The situation in Syria is very complex and difficult to comprehend. An analysis of the country, region and global factors (beyond usual suspects of oil and arms industry) could help in drawing some lessons. For this, it would be useful to step back from the trees and observe the bigger picture of the forest. The resulting analysis is not prescriptive or critical, and given the complexities of the subject, no analysis can be comprehensive.
When viewed through Adam Smith’s framework, Syria does not have an abundance of productive land, labour and capital, while having small reserves of oil and natural resources. Aleppo (north) and Damascus (south) are the two major commercial centres. Much of the land in the eastern half is not conducive to agriculture. The north-east has the Euphrates and its allied rivers, and is the main agrarian region. Restricted access to the Mediterranean via the Homs gap, distance from the Suez and Persian Gulf and a very weak navy imply that its ability to interdict supply chains of commerce is not a serious threat. By itself Syria would not be a critical area for those interested in trade in the region. The country does not have significant comparative advantages. Low indices for education and gender inequality limit the ability to develop competitive advantages.
Syria has been on the path of almost every empire going from east to west (or vice-versa) for two millennia. These empires extend in time from the Egyptian, Persian, Macedonian, Roman, Byzantine, Abbasid, Ottoman, to the British-French and USSR.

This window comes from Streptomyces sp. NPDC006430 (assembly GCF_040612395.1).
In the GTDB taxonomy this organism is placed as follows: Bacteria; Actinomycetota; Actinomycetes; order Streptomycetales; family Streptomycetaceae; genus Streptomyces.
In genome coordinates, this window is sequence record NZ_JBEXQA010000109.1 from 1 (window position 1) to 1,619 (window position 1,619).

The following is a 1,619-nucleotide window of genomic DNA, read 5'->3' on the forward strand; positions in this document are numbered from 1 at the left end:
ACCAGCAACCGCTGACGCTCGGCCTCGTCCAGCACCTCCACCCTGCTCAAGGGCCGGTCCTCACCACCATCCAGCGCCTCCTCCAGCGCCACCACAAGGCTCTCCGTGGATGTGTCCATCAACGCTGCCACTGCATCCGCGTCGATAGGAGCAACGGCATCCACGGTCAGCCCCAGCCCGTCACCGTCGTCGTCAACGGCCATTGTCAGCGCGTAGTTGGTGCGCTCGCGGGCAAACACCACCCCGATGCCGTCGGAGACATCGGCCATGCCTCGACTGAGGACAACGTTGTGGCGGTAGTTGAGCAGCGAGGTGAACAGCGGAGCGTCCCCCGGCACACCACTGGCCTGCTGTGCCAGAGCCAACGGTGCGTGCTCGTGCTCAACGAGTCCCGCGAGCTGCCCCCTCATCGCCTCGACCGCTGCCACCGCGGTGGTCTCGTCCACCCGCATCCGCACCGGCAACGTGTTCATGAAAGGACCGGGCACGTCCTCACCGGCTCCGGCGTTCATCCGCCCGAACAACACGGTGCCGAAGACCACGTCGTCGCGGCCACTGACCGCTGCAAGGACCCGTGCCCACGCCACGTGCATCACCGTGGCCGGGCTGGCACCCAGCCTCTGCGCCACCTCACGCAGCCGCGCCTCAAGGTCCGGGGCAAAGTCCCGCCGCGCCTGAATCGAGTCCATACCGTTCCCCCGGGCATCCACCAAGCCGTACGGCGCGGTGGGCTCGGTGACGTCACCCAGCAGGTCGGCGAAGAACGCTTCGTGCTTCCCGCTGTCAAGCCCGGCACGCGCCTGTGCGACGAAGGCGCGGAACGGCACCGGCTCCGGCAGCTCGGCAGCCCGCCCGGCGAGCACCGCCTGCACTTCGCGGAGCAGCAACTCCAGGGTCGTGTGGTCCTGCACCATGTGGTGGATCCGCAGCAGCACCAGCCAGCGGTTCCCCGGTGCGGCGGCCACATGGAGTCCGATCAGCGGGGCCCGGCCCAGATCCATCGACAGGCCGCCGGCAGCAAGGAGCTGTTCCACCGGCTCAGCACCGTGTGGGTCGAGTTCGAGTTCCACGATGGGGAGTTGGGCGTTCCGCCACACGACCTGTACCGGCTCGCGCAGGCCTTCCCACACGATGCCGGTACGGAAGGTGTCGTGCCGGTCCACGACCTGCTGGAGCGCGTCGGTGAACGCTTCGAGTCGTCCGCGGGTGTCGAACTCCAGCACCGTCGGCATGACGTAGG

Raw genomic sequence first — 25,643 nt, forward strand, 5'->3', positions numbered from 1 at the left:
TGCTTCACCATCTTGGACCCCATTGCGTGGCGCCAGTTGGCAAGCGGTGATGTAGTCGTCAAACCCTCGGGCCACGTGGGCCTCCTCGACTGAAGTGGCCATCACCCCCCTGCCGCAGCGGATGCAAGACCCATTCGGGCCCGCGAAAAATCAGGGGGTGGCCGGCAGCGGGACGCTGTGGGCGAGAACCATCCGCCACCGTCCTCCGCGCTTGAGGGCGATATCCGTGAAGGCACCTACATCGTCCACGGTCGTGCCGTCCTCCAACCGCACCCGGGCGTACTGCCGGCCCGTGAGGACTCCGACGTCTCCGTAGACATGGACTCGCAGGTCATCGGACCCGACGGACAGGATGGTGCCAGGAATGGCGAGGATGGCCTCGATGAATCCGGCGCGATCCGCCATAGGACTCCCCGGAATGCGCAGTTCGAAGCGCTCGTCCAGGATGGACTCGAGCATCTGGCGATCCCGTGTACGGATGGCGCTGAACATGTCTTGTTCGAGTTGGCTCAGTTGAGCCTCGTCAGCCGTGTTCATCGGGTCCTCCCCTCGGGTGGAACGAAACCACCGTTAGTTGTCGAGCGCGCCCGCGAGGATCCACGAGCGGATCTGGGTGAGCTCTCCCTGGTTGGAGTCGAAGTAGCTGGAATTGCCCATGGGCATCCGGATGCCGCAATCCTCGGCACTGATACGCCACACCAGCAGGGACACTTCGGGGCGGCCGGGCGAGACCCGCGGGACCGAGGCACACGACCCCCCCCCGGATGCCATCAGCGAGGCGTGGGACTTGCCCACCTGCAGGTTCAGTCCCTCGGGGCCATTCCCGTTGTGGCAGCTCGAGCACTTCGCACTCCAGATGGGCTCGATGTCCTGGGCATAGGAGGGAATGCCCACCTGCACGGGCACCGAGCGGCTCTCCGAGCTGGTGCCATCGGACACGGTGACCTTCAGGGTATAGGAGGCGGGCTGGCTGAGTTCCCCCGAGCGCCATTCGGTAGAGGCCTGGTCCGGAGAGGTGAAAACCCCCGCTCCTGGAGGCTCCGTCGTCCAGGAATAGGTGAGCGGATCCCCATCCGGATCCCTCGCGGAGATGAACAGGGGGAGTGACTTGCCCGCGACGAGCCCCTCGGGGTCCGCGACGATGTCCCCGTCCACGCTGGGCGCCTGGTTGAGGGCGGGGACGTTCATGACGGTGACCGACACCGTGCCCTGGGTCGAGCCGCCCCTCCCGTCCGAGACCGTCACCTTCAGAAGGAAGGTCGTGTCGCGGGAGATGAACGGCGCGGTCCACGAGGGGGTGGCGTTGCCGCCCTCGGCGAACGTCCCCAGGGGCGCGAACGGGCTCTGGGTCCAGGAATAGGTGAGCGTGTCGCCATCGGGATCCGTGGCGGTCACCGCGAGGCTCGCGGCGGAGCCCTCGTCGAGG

In 2012, the Gini coefficient of inequality was 0.36, per capita annual income was about $5300 and population living in poverty was about 17%. These indicators and the (relatively low) HDI score compare favourably with many other developing countries. Syria has been admirably secular in its religious outlook. Despite such favourable indicators, scholars have pointed out for decades that it is a potential tinder-box of the Middle East. It is a dictatorship, and a multi-ethnic/multi-cultural country in which significantly greater than half of the population was deprived of political opportunities. It is collapsing like some other countries (notably Yugoslavia, Iraq and even the Soviet Union) have collapsed earlier. One of the common features in these collapsed multi-ethnic states has been that they have not been politically inclusive. Regardless of economic welfare and equality, when a number of ethnicities/sects believe that they do not have opportunities for equitable political representation (like one person one vote), the stage seems to be set for failure of the nation-state. Supply follows demand, whether for guns or for textbooks.
Syria has been on the path of almost every empire going from east to west (or vice-versa) for two millennia. These empires extend in time from the Egyptian, Persian, Macedonian, Roman, Byzantine, Abbasid, Ottoman, to the British-French and USSR. Its location in the Levant makes it important to the “south-eastern” edge of Europe across the Mediterranean. A country on the travel path of empires was generally subjected to suffering in the past. In modern times, Singapore (smaller and less complex clearly) has used its location on the maritime pathways to build itself into a prosperous country from 1962. Its success highlights the importance of focus on development, equality among ethnicities and a “win-win” approach overall. Mr Lee Kuan Yew’s autobiography highlights the challenges for small developing countries located in strategic spaces and bereft of natural resources.
The multipolar region has four key players: Saudi Arabia, Iran, Turkey and Egypt, and a fifth one if Israel is included. The interests of these players do not seem to coincide, and may indeed conflict.